The oldest holm-oaks in Europe: the woods stretch for more than 25 square km.
Some of the trees measure 15 m round the girth, and can be taller than 30 m.
Supramonte yews have been growing on the Island since the Cretaceous period (70 million years ago).
Supramonte started to take shape 300 million years ago.
An enormous granite tongue erupted from the ground during the Carboniferous period: nowadays, this is the most common rock in Sardinia. There were other areas, such as Supramonte, which were submerged by water instead.
Schist and white limestone covered the granite basement in the marine depths for millions of years; this basement emerged from the sea approx. 135-165 millions of years ago, when Supramonte originated.
Dolomites and limestones (two kinds of rocks), along with the actions of man, wind and water, have created this large upland, a lunar, harsh, white and stony environment.
Many elements capture your attention: vast and bare landscapes, canyons, watercourses bursting out of the earth, chasms, red peonies and the shadows of shepherds, who do not live permanently on the plateau.
A patient walk will lead you to the most secret and exciting discoveries.
It’s unusual, but not impossible, to see moufflons amidst the thick holm-oaks: their number is nowadays increasing, whereas Sardinian stags and deer are extinct.
The wild boar prefers nocturnal life, and is frequently found in the thick scrub and bushes; mating occurs in the wintertime, and females give birth after 16-20 weeks: if you should meet them with their cubs, remember they are extremely aggressive.
It is much more unusual to meet smaller animals, such as dormice, martens, Sardinian hares and European wild cats. The latter are constantly decreasing, even if it is a protected species. Their dens are in small holes in the rocks or inside trees; they prefer nocturnal hours, just like their domestic “cousins”.
Birdlife must be considered apart. Up to a few years ago, there were three European vultures living in the area, which are extinct nowadays: the griffon vulture, the cinereus vulture and the lammergeyer. The beautiful Bonelli eagle also found a perfect habitat in this plateau, but has now disappeared, and only survives in tales and uncertain sightings.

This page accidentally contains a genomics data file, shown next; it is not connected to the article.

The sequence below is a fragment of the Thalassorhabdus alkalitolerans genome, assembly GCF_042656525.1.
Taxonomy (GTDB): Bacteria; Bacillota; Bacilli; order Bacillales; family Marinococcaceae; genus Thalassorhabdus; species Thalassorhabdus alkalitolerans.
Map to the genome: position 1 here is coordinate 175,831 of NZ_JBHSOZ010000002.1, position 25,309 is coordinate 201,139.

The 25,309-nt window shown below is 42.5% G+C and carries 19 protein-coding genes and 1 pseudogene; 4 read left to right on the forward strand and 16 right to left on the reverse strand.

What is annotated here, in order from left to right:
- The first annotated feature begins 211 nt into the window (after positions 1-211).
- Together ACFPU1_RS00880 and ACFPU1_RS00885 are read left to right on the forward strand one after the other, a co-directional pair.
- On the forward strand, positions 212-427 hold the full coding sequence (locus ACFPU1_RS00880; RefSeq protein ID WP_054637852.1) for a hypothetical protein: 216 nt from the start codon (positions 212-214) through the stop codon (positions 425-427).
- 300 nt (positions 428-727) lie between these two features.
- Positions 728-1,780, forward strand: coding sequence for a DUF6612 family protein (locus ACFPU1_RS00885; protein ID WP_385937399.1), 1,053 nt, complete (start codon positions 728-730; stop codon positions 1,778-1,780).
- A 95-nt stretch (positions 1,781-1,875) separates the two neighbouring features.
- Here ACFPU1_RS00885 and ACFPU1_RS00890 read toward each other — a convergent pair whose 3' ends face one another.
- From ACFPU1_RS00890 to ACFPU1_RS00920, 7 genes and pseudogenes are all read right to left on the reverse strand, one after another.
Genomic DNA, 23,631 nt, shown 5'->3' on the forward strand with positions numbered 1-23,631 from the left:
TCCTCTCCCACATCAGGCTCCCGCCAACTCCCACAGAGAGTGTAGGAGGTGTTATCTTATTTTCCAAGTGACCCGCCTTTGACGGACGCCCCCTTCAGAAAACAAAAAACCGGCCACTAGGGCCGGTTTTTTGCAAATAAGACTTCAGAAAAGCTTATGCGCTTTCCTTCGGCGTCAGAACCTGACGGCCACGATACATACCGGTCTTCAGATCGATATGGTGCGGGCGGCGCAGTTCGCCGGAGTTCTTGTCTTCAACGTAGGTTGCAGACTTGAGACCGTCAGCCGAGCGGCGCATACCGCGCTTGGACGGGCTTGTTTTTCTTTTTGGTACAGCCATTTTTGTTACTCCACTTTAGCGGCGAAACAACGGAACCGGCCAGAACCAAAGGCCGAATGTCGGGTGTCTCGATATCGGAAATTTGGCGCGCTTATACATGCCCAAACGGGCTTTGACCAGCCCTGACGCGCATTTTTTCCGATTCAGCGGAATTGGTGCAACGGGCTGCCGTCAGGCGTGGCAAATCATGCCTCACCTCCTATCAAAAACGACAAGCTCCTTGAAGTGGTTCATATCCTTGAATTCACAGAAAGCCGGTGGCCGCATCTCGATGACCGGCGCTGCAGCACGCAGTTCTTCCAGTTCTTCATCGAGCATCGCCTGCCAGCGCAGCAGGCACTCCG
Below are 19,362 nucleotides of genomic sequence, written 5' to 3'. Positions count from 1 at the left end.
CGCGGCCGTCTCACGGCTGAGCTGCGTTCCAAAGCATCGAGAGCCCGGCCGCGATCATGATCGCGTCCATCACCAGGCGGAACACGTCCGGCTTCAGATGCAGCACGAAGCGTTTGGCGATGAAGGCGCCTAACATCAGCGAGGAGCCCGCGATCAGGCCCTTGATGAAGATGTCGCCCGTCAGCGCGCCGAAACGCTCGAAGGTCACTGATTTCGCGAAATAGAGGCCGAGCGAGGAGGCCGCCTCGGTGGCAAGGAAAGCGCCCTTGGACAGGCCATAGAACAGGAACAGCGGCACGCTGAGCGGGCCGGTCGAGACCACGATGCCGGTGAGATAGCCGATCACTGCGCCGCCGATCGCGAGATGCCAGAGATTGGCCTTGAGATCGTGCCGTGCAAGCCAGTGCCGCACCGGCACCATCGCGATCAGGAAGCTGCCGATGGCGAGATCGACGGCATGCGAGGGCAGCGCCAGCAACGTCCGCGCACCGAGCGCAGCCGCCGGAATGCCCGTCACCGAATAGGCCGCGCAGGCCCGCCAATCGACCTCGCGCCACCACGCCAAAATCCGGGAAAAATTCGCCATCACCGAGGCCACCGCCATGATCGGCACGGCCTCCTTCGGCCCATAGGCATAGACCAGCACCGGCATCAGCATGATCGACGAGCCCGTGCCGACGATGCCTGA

With regard to griffons, that someone claims to have seen recently in the area, we must specify that they live, nest and reproduce in other areas of the Island.
Other beautiful birds have chosen the Supramonte skies: golden eagles, goshawks, peregrine hawks, kestrels, sparrow-hawks and buzzards.
There are several noisy ravens and choughs, multicoloured nuthatches, Alpine accentors, blue rock thrushes and wheatears: some of these species nest, and they liven up the clear Supramonte skies during spring.
reptiles and amphibians
This area is rich in reptiles and amphibians; there is the very common coluber, a friendly green grass snake, which freely shares the heat of the sun with less common animals, such as algiroides and Bedriaga lizards.
The Cetti natrix has adjusted itself well to this environment, although it is very rare. Females can be up to 2 m long, whereas males are rarely longer than 1,20 m. Don’t let its looks mislead you, it is absolutely harmless.
Sardinian Speleomantes is the main inhabitant of several caves in Supramonte, and it is a very interesting animal. It is an endemic species, which adores the dampness of grottos. It is greyish in colour, with a rather big head if compared to the body; it has large and prominent eyes, and is 15 cm long. It can climb on very smooth walls, due to the perfect shape of its digits. It is not a protected species, but it will soon become one, because of hunters.
In the Rio Flumineddu area, in the Supramonte of Orgosolo, there is a very large forest of age-old holm-oaks: some of these trees have never been cut, a unique example in Italy and a rare fact in Europe. The largest trees measure 15 m round the girth, and can be taller than 30 m.
Holm-oaks grow in other parts of Supramonte, in coppice (woods which are used for timber and periodically cut).
As a matter of fact, holm-oaks grow new branches out of stumps, and this helps new trees to grow continuously.
There also are Phoenician junipers, hollies and yews, along with holm-oaks. There are junipers in other areas too; they prefer dry grounds with a calcareous substratum, and bloom in February/April with reddish berries, which are used in local recipes.
Hollies grow in areas characterised by rich and deep earth: very delicate small flowers (the female ones are white, the male ones reddish) come to bloom among its particular leaves, between May and June. They change into vermilion fruits between August and September.